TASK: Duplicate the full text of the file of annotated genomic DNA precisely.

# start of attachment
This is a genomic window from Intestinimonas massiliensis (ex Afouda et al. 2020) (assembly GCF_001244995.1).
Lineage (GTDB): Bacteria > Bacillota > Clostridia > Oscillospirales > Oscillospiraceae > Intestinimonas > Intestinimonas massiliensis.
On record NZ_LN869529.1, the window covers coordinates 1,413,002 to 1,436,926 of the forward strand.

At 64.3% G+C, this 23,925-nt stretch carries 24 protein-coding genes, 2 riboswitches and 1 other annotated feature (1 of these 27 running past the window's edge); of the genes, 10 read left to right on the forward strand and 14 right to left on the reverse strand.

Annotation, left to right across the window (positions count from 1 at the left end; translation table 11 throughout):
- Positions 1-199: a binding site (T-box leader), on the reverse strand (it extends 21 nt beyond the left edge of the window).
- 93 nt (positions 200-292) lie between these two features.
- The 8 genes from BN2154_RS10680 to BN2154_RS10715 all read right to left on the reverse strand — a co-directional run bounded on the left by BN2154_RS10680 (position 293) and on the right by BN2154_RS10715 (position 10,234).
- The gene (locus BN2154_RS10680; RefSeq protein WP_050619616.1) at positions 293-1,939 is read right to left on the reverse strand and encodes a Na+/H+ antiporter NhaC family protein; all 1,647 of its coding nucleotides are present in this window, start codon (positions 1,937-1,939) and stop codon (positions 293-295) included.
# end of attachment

This is a genomic window from Intestinimonas massiliensis (ex Afouda et al. 2020) (assembly GCF_001244995.1).
Lineage (GTDB): Bacteria > Bacillota > Clostridia > Oscillospirales > Oscillospiraceae > Intestinimonas > Intestinimonas massiliensis.
On record NZ_LN869529.1, the window covers coordinates 1,413,002 to 1,436,926 of the forward strand.

At 64.3% G+C, this 23,925-nt stretch carries 24 protein-coding genes, 2 riboswitches and 1 other annotated feature (1 of these 27 running past the window's edge); of the genes, 10 read left to right on the forward strand and 14 right to left on the reverse strand.

Annotation, left to right across the window (positions count from 1 at the left end; translation table 11 throughout):
- Positions 1-199: a binding site (T-box leader), on the reverse strand (it extends 21 nt beyond the left edge of the window).
- 93 nt (positions 200-292) lie between these two features.
- The 8 genes from BN2154_RS10680 to BN2154_RS10715 all read right to left on the reverse strand — a co-directional run bounded on the left by BN2154_RS10680 (position 293) and on the right by BN2154_RS10715 (position 10,234).
- The gene (locus BN2154_RS10680; RefSeq protein WP_050619616.1) at positions 293-1,939 is read right to left on the reverse strand and encodes a Na+/H+ antiporter NhaC family protein; all 1,647 of its coding nucleotides are present in this window, start codon (positions 1,937-1,939) and stop codon (positions 293-295) included.